We got two routes over OSPF from R1 which is indicated by O letter in the beginning of the entry about the route.
router ospf 1 passive-interface default no passive-interface FastEthernet0/0 no passive-interface FastEthernet0/1 no passive-interface Vlan20 network 10.5.0.6 0.0.0.0 area 0 network 10.5.0.10 0.0.0.0 area 0 network 10.5.0.17 0.0.0.0 area 0 network 172.16.0.65 0.0.0.0 area 0
router ospf 1 passive-interface default no passive-interface FastEthernet0/0 no passive-interface FastEthernet0/1 network 10.5.0.14 0.0.0.0 area 0 network 10.5.0.18 0.0.0.0 area 0 network 172.16.1.1 0.0.0.0 area 0 network 172.16.1.65 0.0.0.0 area 0 network 172.16.1.129 0.0.0.0 area 0 network 172.16.1.193 0.0.0.0 area 0
After these manipulations the routing table looks as follows:
R1#show ip route ... 172.16.0.0/26 is subnetted, 6 subnets O 172.16.1.128 [110/21] via 10.5.0.6, 00:11:05, FastEthernet0/1 [110/21] via 10.5.0.2, 00:11:05, FastEthernet0/0 O 172.16.1.192 [110/21] via 10.5.0.6, 00:11:05, FastEthernet0/1 [110/21] via 10.5.0.2, 00:11:05, FastEthernet0/0 C 172.16.0.0 is directly connected, Vlan10 O 172.16.1.0 [110/21] via 10.5.0.6, 00:11:05, FastEthernet0/1 [110/21] via 10.5.0.2, 00:11:05, FastEthernet0/0 O 172.16.0.64 [110/11] via 10.5.0.6, 00:11:07, FastEthernet0/1 O 172.16.1.64 [110/21] via 10.5.0.6, 00:11:07, FastEthernet0/1 [110/21] via 10.5.0.2, 00:11:07, FastEthernet0/0 10.0.0.0/30 is subnetted, 5 subnets O 10.5.0.12 [110/20] via 10.5.0.2, 00:11:07, FastEthernet0/0 O 10.5.0.8 [110/11] via 10.5.0.6, 00:11:08, FastEthernet0/1 [110/11] via 10.5.0.2, 00:11:08, FastEthernet0/0 C 10.5.0.4 is directly connected, FastEthernet0/1 C 10.5.0.0 is directly connected, FastEthernet0/0 O 10.5.0.16 [110/20] via 10.5.0.6, 00:11:11, FastEthernet0/1
Now we can simulate uplink failure. Let’s trace the route from the R3 router to the client PC with IP 172.16.0.2:
R3#traceroute 172.16.0.2 Type escape sequence to abort. Tracing the route to 172.16.0.2 1 10.5.0.5 16 msec 16 msec 16 msec 2 172.16.0.2 24 msec 36 msec 44 msec
From a trace log we see that traffic goes directly to R1. Let’s turn off R1 interface that R3 is connected to:
R1#conf t Enter configuration commands, one per line. End with CNTL/Z. R1(config)#interface fa0/1 R1(config-if)#shutdown R1(config-if)#end
R3 notice that channel from R1 has failed:
*Mar 1 03:32:41.567: %OSPF-5-ADJCHG: Process 1, Nbr 172.16.0.1 on FastEthernet0/0 from FULL to DOWN, Neighbor Down: Dead timer expired
Now traffic uses an alternative channel (R3 -> R2 — R1):
R3#traceroute 172.16.0.2 Type escape sequence to abort. Tracing the route to 172.16.0.2 1 10.5.0.9 16 msec 16 msec 16 msec 2 10.5.0.1 40 msec 32 msec 40 msec 3 172.16.0.2 44 msec 48 msec 68 msec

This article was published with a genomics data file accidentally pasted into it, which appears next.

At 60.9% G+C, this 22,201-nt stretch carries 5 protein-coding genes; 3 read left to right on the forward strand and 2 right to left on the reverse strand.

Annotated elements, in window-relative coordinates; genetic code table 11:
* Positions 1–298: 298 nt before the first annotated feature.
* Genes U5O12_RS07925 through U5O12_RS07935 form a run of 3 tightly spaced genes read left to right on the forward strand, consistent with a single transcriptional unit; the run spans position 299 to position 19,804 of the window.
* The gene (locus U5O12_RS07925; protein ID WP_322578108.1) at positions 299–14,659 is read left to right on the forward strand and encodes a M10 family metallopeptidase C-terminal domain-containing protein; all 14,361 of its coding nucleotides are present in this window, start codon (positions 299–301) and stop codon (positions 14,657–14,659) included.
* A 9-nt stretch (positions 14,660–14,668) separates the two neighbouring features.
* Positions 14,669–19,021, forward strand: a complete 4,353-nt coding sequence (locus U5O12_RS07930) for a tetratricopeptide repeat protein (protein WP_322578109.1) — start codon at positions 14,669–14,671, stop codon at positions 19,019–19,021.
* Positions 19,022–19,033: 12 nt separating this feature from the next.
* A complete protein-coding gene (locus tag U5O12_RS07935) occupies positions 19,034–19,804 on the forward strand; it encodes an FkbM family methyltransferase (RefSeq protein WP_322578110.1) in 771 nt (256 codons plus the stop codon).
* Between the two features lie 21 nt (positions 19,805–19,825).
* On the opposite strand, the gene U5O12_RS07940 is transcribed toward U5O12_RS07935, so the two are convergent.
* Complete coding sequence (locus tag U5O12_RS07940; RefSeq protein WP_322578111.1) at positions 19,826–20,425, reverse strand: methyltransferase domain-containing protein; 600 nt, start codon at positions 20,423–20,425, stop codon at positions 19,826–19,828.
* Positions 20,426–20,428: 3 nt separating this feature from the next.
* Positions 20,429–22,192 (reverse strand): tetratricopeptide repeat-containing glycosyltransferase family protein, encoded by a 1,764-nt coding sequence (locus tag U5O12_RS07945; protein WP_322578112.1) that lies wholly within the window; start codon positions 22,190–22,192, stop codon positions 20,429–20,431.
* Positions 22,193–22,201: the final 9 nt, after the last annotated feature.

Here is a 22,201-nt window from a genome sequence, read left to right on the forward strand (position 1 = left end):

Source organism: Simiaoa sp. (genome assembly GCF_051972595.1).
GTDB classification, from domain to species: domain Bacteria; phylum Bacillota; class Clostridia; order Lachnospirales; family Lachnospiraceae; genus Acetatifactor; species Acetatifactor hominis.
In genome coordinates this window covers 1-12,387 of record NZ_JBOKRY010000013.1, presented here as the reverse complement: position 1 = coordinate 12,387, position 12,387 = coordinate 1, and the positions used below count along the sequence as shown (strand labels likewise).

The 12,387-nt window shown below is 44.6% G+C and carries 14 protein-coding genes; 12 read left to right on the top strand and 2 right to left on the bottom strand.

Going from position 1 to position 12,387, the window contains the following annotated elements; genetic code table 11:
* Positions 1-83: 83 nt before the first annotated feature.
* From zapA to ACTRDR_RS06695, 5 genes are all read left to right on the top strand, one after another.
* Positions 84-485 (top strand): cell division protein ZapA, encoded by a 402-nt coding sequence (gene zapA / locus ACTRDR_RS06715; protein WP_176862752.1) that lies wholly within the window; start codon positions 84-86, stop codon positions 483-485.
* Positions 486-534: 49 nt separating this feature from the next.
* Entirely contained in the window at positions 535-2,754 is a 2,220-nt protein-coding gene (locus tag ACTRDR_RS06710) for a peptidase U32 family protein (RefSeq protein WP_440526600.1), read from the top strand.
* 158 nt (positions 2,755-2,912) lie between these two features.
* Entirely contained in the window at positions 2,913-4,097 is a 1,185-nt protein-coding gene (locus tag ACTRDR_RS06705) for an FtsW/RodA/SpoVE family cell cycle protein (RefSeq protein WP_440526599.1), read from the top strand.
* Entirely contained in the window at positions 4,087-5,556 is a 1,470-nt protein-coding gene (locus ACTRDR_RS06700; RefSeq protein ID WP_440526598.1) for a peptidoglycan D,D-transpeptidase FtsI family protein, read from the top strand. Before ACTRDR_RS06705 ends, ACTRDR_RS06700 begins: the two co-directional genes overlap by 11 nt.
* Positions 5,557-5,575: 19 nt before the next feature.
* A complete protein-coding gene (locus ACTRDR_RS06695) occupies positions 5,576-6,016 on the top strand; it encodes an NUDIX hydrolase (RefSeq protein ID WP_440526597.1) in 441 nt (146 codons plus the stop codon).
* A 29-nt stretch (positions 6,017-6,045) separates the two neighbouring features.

We have finished configuring OSPF with one area (area 0). Now our network uses OSPF for dynamic routing.
Multi Area OSPF
When should we separate the network into several areas? First of all, when we need route aggregation. For example, in our topology R4 router announces 4 routes into the network, but all networks in 172.16.1.0-172.16.1.255 range belong to R4 exclusively. We want to announce only one route: 172.16.1.0/24. It’s especially relevant for large networks with a large routing table.
Secondly, taking into account nature of all link-state protocols of dynamic routing, each router in OSPF knows when any of the network channels fails. Of course this naturally improves the process of choosing an optimal route but significantly increases load. Suppose we have 15 offices in Khmelnytsky and 10 in Vinnytsia. Routers in Vinnytsia don’t need to know that some router in Khmelnytsky has failed. Separating network into several areas helps to solve this issue
First, let’s remove subnet announce from R4:
router ospf 1 no network 172.16.1.1 0.0.0.0 area 0 no network 172.16.1.65 0.0.0.0 area 0 no network 172.16.1.129 0.0.0.0 area 0 no network 172.16.1.193 0.0.0.0 area 0
Then add subnets from area 1:
router ospf 1 network 172.16.1.1 0.0.0.0 area 1 network 172.16.1.65 0.0.0.0 area 1 network 172.16.1.129 0.0.0.0 area 1 network 172.16.1.193 0.0.0.0 area 1
After that announce range for the area:
R4(config-router)#area 1 range 172.16.1.0 255.255.255.0
Now only one route appears on routers with area 0:
R1#show ip route Codes: C - connected, S - static, R - RIP, M - mobile, B - BGP D - EIGRP, EX - EIGRP external, O - OSPF, IA - OSPF inter area N1 - OSPF NSSA external type 1, N2 - OSPF NSSA external type 2 E1 - OSPF external type 1, E2 - OSPF external type 2 i - IS-IS, su - IS-IS summary, L1 - IS-IS level-1, L2 - IS-IS level-2 ia - IS-IS inter area, * - candidate default, U - per-user static route o - ODR, P - periodic downloaded static route ... O IA 172.16.1.0/24 [110/21] via 10.5.0.6, 00:00:30, FastEthernet0/1 [110/21] via 10.5.0.2, 00:00:30, FastEthernet0/0 ...